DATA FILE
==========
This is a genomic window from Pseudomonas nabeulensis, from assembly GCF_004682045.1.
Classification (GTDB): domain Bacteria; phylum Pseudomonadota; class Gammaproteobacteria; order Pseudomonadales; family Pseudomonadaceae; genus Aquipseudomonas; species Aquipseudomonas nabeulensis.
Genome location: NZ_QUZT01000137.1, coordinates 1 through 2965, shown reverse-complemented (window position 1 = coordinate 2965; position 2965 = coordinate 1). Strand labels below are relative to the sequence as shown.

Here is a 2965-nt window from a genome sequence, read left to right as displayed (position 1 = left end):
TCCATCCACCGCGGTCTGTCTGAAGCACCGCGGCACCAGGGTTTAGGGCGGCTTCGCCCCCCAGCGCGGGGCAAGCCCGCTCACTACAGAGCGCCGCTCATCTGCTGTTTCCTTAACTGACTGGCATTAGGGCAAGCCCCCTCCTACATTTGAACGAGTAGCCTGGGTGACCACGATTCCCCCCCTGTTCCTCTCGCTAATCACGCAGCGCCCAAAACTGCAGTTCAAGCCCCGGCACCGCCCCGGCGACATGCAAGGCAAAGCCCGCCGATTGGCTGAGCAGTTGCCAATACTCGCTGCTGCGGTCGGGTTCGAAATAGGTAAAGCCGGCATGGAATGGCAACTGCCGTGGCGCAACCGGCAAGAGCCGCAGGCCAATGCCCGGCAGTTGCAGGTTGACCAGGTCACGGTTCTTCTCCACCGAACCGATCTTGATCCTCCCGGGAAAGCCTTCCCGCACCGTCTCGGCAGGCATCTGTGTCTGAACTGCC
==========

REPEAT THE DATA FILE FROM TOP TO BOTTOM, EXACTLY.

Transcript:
This is a genomic window from Pseudomonas nabeulensis, from assembly GCF_004682045.1.
Classification (GTDB): domain Bacteria; phylum Pseudomonadota; class Gammaproteobacteria; order Pseudomonadales; family Pseudomonadaceae; genus Aquipseudomonas; species Aquipseudomonas nabeulensis.
Genome location: NZ_QUZT01000137.1, coordinates 1 through 2965, shown reverse-complemented (window position 1 = coordinate 2965; position 2965 = coordinate 1). Strand labels below are relative to the sequence as shown.

Here is a 2965-nt window from a genome sequence, read left to right as displayed (position 1 = left end):
TCCATCCACCGCGGTCTGTCTGAAGCACCGCGGCACCAGGGTTTAGGGCGGCTTCGCCCCCCAGCGCGGGGCAAGCCCGCTCACTACAGAGCGCCGCTCATCTGCTGTTTCCTTAACTGACTGGCATTAGGGCAAGCCCCCTCCTACATTTGAACGAGTAGCCTGGGTGACCACGATTCCCCCCCTGTTCCTCTCGCTAATCACGCAGCGCCCAAAACTGCAGTTCAAGCCCCGGCACCGCCCCGGCGACATGCAAGGCAAAGCCCGCCGATTGGCTGAGCAGTTGCCAATACTCGCTGCTGCGGTCGGGTTCGAAATAGGTAAAGCCGGCATGGAATGGCAACTGCCGTGGCGCAACCGGCAAGAGCCGCAGGCCAATGCCCGGCAGTTGCAGGTTGACCAGGTCACGGTTCTTCTCCACCGAACCGATCTTGATCCTCCCGGGAAAGCCTTCCCGCACCGTCTCGGCAGGCATCTGTGTCTGAACTGCC